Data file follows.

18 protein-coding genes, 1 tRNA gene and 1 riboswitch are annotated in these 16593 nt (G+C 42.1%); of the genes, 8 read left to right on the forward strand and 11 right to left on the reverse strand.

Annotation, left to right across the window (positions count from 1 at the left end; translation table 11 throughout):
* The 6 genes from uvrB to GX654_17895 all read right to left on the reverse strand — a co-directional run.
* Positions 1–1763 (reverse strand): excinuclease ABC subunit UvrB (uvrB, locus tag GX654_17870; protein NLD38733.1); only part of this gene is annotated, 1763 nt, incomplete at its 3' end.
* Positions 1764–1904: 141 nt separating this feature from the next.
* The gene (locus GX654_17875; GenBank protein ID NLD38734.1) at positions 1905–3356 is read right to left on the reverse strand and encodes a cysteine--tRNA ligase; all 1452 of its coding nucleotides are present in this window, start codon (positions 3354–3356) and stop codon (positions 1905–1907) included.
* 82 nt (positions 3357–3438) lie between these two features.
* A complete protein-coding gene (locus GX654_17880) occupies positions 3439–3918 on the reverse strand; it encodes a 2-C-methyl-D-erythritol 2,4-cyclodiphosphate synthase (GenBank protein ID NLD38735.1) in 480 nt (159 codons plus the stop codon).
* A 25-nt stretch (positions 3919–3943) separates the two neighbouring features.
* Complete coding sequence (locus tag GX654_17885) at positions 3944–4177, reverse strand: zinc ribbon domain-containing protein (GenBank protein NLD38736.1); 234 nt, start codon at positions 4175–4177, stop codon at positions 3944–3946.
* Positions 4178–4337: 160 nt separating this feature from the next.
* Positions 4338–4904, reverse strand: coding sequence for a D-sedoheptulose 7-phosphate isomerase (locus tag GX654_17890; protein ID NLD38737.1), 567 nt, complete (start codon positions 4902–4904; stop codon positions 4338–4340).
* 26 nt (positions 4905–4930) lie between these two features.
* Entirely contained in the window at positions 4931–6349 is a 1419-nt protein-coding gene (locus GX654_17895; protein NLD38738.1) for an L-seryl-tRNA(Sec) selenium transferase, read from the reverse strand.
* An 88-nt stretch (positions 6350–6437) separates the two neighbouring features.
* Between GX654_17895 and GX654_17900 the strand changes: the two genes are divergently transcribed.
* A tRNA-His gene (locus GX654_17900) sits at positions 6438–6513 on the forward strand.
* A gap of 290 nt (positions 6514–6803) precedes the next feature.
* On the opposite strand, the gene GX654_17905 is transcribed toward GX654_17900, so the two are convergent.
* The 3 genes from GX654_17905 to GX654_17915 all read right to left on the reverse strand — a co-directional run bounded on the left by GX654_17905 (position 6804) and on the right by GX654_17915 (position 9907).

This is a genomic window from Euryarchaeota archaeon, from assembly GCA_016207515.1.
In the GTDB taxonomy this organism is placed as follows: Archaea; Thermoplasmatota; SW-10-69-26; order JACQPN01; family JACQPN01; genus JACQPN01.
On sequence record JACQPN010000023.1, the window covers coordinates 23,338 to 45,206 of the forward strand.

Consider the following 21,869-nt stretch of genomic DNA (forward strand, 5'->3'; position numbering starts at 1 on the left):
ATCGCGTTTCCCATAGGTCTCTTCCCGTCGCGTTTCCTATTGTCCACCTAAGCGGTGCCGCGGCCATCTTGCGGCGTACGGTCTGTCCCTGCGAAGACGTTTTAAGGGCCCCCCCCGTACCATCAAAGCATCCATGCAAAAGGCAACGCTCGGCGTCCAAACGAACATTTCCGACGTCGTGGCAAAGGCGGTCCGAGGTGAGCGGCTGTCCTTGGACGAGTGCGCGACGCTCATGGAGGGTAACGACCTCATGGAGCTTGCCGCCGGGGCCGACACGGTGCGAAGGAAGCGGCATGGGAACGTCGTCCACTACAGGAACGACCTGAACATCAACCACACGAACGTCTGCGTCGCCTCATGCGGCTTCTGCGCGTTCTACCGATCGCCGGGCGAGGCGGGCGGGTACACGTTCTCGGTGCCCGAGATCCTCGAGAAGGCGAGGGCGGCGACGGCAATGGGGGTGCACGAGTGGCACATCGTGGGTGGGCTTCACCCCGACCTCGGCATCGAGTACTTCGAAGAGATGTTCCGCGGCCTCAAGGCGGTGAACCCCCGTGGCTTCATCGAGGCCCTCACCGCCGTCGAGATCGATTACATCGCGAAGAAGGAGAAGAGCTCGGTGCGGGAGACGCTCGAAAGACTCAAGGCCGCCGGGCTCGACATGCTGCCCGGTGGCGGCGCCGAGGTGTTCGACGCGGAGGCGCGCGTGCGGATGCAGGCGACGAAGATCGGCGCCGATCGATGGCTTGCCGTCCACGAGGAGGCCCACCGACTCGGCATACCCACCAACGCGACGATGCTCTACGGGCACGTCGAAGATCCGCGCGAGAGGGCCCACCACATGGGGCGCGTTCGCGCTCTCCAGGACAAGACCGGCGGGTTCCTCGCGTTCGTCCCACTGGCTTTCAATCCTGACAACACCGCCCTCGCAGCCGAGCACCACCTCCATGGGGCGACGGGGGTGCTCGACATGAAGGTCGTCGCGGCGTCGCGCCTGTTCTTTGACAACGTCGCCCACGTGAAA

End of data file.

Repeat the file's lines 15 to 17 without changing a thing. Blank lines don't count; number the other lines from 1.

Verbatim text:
* An 88-nt stretch (positions 6350–6437) separates the two neighbouring features.
* Between GX654_17895 and GX654_17900 the strand changes: the two genes are divergently transcribed.
* A tRNA-His gene (locus GX654_17900) sits at positions 6438–6513 on the forward strand.